In 2006, Jackson Township adopted Ordinance 02-06, revising Section 109-178.1 and adding Sections 109-178.2 and 109-178.3. The revised section 109-178.1 states, in part, that all residential development must provide 12.5 acres of land to be used for recreational purposes per one thousand projected residents of the development "in accordance with the population standards for community parks, neighborhood parks and mini-parks set forth in section 109-178.2.B." Section 109-178.1 provides a table of "recommended standards for recreation facilities," setting forth each type of facility recommended per number of residents. The ordinance sets forth measurements for each area to be set aside, and includes a method for calculating the number of projected residents in a proposed development. When a developer cannot meet all of the provisions for recreational facilities, or by agreement with the planning board, the developer may "make a contribution in lieu of all or a part of the requirements . . ., by contributing to off-tract recreational improvements pursuant to the terms" of Section 109-178.2.
Section 109-178.2, "Developer Contributions for Off-Tract Improvements," states that "[s]eparate and apart from the provisions of N.J.S.A. 40:55D-42*fn2, as a condition of subdivision or site plan approval, the Planning [B]oard of Jackson Township shall require a developer to pay its fair share for off-tract open space and/or recreational land and improvements." The remainder of that section governs how those costs are calculated.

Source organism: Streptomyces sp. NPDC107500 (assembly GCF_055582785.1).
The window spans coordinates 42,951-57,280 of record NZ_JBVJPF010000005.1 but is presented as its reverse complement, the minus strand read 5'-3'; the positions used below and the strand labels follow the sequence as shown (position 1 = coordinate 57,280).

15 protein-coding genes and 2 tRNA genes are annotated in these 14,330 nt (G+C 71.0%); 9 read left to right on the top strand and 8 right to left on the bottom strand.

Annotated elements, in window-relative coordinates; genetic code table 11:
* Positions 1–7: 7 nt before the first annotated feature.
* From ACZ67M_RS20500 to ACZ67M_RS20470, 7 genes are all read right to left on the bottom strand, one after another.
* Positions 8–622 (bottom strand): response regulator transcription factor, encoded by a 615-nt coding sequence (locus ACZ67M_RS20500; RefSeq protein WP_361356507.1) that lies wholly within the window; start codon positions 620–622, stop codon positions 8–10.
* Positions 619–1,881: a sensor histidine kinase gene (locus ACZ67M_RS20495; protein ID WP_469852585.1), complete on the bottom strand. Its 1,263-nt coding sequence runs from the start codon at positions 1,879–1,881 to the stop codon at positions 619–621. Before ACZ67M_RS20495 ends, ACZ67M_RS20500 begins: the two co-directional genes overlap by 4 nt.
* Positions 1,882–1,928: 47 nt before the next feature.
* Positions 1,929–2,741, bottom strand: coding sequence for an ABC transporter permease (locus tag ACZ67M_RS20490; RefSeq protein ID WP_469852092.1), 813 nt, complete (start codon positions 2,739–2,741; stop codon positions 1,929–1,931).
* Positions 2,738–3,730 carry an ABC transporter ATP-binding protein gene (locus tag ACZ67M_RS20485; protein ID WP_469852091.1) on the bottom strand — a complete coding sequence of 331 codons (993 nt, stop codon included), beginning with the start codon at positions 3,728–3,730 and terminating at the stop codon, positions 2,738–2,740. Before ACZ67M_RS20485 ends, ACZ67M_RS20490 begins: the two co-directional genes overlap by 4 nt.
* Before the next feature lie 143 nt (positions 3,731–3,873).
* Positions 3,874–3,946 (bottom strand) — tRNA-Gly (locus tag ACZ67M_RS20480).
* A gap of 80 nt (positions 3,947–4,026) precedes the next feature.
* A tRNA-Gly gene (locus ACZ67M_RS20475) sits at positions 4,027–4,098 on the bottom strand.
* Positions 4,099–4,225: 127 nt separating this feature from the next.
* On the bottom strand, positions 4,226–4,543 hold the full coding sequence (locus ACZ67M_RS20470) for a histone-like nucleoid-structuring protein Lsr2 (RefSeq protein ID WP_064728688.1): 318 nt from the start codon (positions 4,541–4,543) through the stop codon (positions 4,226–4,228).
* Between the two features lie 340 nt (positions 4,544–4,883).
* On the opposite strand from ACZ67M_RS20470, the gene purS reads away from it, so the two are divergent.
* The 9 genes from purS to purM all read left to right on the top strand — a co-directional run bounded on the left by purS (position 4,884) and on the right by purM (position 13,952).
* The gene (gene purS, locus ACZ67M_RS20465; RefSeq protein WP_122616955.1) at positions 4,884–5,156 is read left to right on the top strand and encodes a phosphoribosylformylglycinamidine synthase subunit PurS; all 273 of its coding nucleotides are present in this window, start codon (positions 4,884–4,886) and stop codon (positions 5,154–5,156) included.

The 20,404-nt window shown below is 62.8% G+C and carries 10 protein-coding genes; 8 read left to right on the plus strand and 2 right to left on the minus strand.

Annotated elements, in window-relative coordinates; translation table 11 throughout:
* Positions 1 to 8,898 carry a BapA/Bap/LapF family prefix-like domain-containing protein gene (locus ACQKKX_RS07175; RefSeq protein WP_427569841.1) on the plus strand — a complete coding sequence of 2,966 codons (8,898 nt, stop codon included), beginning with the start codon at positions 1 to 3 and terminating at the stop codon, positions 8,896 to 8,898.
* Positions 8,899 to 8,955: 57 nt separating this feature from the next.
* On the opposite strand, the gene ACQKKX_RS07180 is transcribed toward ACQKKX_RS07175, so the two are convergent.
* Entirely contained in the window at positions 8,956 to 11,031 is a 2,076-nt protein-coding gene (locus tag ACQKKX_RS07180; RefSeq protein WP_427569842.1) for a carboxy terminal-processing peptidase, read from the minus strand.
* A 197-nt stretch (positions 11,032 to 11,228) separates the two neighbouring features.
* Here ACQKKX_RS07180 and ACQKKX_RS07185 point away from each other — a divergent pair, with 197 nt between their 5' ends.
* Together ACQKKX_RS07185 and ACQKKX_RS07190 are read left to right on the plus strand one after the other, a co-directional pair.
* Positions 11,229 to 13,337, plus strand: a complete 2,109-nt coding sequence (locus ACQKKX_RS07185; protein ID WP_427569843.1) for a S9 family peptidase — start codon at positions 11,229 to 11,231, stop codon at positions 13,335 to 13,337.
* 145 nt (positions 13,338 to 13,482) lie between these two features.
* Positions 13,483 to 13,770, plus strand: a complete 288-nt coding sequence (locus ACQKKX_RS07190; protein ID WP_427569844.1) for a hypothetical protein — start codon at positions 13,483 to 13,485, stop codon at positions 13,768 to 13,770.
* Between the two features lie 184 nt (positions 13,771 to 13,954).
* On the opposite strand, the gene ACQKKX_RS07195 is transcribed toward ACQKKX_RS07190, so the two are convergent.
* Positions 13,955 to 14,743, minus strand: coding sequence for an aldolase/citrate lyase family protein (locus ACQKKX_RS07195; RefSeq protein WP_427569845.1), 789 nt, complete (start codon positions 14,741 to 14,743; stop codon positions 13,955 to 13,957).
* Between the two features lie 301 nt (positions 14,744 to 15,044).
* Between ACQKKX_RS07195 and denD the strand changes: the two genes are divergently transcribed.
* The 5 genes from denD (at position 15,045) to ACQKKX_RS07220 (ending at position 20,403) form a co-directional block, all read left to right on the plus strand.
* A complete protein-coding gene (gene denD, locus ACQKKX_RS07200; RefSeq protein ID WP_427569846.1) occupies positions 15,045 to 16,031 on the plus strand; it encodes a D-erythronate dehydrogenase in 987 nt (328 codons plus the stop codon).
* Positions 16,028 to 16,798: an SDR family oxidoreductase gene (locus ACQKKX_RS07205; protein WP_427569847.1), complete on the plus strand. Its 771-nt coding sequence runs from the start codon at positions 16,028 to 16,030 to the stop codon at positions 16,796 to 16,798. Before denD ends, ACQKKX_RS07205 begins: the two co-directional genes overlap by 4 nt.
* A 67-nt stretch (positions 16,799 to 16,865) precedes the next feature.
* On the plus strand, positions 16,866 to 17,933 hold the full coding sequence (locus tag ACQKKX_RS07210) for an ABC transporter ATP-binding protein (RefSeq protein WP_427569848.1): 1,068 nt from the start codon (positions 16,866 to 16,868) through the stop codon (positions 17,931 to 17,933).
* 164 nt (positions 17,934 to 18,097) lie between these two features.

Section 109-178.3, also added in 2006, titled "Relationship Between Open-Space Requirement and Recreational Facilities," states:
Notwithstanding any provision to the contrary in Section 109-178 (open spaces), by satisfying the recreational facilities requirements of Sections 109-178.1 or 109-178.2, either by designing and constructing recreational facilities on site, by an in lieu contribution, or by a combination [thereof], a developer shall be deemed to have satisfied the requirement for usable, upland open space in accordance with section 109-178.A(4) and the open space set aside requirement of Section 109-178 shall be proportionately reduced for said development.
Shore Builders initially challenged the 2003 ordinance amendments, and subsequently amended its complaint to include the 2006 amendments. In May 2007, the trial court granted Shore Builders' summary judgment motion, finding Ordinances 06-03 and 02-06 to be ultra vires and unenforceable. In its written opinion, the court stated:
There is . . . no authorization under the MLUL (aside from planned unit developments, planned unit residential developments and residential clusters) to allow municipalities to require on-site set-asides of areas devoted to open space except to the extent that a municipality is prepared to compensate the developer for any lands on-site, which are mandated by its ordinance to be utilized for open space.